The first of three parts, this series addresses issues every new doctor should be aware of.
Each year at the end of summer, we find a fresh crop of recently licensed physicians seeking positions within medical groups and establishing their own new practices. If you’re one of them, congratulations! All that hard work is finally going to start to pay off!
Whether coming on with an existing group or hanging out your own shingle, you’re about to be barraged by a stream of unanticipated and unfamiliar details, things left for “Later” while you were focusing on your medical education. Here’s a bit of practical knowledge to help avoid potential pitfalls in your blossoming career. Protect yourself by understanding your medical malpractice insurance options. Professional (Medical) Malpractice insurance is an essential part of any practice or business.
Consider these scenarios, which every new physician can learn from:
1) If you’re joining a Group, be sure to review your contract and understand the financial implications of cancelling an insurance policy, should you choose to leave the group.
Here’s the scenario: Dr. Smith completes Residency and goes to work for ABC Medical Group. ABC Medical Group agrees to provide the doctor with medical malpractice insurance coverage while part of the Group. Unfortunately, Dr. Smith quickly becomes unhappy with ABC Medical Group and decides to take another job offer, (or set up a new practice which is better able to serve patients.) Pursuant to the terms of the contract between Dr. Smith and ABC Medical Group, Medical Malpractice insurance coverage ends once Dr. Smith leaves the group. The contract is silent on the issue of coverage for lawsuits that arise from patient contact while with ABC Medical Group, though the suit wasn’t filed until after doctor left the practice. Only when the suit is filed does Dr. Smith realize there was no protection against litigation once they parted ways. To remedy this and help poor Dr. Smith, ABC Medical Group’s insurance carrier offers Dr. Smith an extended reporting policy (often referred to as tail coverage) which can be purchased for a mere $8,000 (which must be paid in full within the next 30 days). Dr. Smith did not anticipate this expense, and now has to figure out how to come up with an extra eight grand in a month. Not the best news of the season. Had the new doctor gotten a free consult with Presidio ahead of time, potential pitfalls like Tail Coverage would have been brought up, saving a lot of stress and eight thousand dollars.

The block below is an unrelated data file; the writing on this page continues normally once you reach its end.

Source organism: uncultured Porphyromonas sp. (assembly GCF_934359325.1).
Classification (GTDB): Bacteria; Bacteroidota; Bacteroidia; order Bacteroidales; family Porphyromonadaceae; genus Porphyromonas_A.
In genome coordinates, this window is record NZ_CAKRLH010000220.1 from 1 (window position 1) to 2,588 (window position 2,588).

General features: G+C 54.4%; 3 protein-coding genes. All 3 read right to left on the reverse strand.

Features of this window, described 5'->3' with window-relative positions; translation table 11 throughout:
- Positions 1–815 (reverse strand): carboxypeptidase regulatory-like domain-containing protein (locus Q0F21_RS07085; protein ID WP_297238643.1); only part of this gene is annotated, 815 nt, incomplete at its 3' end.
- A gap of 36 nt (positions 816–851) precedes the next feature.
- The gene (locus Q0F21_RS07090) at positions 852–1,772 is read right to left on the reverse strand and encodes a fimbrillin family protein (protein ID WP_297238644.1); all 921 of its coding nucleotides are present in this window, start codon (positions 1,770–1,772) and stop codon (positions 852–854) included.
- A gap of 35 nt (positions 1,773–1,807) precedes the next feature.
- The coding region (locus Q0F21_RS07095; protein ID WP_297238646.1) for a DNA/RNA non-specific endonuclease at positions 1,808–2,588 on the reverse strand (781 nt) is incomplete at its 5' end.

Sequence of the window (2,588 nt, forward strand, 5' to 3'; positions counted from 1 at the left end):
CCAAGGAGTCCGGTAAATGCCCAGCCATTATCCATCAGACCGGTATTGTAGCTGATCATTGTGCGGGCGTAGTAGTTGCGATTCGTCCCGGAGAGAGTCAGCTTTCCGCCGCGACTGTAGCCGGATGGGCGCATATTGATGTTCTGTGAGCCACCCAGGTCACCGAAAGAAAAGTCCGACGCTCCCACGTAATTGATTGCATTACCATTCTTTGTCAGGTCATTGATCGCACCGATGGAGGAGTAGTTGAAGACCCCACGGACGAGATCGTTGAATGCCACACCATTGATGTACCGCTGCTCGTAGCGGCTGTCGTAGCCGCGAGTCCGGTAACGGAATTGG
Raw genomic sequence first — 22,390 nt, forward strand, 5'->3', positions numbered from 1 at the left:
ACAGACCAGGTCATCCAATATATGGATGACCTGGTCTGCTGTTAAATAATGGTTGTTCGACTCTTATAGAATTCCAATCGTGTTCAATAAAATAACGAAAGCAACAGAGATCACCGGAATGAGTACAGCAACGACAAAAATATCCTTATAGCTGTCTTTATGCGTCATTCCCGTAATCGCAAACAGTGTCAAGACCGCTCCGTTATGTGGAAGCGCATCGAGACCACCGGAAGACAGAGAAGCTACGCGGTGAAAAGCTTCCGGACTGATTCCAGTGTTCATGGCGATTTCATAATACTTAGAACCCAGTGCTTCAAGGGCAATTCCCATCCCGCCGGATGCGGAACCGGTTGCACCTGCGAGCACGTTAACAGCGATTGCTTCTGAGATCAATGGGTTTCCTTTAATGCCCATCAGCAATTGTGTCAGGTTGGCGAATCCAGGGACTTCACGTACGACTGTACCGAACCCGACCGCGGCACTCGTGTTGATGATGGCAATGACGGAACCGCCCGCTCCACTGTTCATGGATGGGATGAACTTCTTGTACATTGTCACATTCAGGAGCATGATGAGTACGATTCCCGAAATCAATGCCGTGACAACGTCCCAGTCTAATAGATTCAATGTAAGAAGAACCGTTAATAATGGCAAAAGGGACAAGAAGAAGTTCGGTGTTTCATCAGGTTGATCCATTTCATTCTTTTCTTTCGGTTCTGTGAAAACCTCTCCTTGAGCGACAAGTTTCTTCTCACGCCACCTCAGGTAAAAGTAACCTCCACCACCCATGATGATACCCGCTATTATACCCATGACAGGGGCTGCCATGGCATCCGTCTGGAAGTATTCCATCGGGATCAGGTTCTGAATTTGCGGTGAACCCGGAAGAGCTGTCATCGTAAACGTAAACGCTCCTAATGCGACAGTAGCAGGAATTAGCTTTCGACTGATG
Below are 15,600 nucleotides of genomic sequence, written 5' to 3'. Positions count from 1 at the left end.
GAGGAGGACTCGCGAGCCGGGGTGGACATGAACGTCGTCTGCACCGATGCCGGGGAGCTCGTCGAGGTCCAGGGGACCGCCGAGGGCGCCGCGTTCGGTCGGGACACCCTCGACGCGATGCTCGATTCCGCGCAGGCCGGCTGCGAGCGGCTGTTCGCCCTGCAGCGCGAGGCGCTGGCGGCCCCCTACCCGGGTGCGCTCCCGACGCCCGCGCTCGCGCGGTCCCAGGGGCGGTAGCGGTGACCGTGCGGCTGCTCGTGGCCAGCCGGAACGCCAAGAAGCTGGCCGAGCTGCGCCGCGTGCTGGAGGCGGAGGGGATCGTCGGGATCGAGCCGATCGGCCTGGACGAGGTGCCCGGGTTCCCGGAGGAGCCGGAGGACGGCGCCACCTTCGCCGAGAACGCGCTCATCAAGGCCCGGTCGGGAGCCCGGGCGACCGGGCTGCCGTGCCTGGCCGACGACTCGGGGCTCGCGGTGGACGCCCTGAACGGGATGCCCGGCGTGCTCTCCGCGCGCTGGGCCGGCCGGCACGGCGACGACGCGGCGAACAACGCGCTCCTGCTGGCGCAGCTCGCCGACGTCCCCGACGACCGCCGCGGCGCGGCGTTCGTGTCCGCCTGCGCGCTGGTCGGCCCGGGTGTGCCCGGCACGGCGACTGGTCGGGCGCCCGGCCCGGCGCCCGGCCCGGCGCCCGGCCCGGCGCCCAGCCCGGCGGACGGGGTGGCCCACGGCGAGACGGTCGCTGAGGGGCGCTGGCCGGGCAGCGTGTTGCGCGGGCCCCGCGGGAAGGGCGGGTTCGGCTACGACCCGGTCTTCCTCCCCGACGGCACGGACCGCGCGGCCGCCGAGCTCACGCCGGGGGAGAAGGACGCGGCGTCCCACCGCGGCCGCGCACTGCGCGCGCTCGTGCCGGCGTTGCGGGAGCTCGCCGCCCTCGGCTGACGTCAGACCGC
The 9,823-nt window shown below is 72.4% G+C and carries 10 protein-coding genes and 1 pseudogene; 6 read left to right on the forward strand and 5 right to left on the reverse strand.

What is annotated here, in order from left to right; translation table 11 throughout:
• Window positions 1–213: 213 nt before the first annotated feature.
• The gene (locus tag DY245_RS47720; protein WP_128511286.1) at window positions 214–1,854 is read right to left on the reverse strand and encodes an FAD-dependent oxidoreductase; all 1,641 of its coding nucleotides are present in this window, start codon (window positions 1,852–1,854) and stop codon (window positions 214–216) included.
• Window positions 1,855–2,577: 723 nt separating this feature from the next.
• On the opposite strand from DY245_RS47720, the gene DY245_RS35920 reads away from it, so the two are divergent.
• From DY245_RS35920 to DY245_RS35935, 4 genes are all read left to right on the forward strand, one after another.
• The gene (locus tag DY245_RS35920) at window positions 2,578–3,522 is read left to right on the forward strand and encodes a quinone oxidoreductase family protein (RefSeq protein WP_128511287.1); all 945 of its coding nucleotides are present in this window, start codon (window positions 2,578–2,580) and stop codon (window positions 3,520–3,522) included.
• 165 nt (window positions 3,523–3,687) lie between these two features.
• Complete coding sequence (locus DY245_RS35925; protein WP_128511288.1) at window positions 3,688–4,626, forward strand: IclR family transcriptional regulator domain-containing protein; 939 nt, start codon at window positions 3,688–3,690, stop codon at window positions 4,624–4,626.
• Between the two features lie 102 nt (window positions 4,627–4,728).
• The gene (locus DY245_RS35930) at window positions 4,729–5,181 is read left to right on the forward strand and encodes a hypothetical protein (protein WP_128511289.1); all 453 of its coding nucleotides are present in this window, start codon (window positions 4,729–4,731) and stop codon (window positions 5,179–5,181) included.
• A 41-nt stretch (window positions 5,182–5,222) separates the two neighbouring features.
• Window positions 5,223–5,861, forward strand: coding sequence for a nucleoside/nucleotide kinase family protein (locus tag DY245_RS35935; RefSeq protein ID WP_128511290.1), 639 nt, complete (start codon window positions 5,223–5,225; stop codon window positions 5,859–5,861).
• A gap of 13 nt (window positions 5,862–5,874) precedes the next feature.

Check back for the next installment, Long Term Strategy!
New Physician Malpractice Insurance Article Series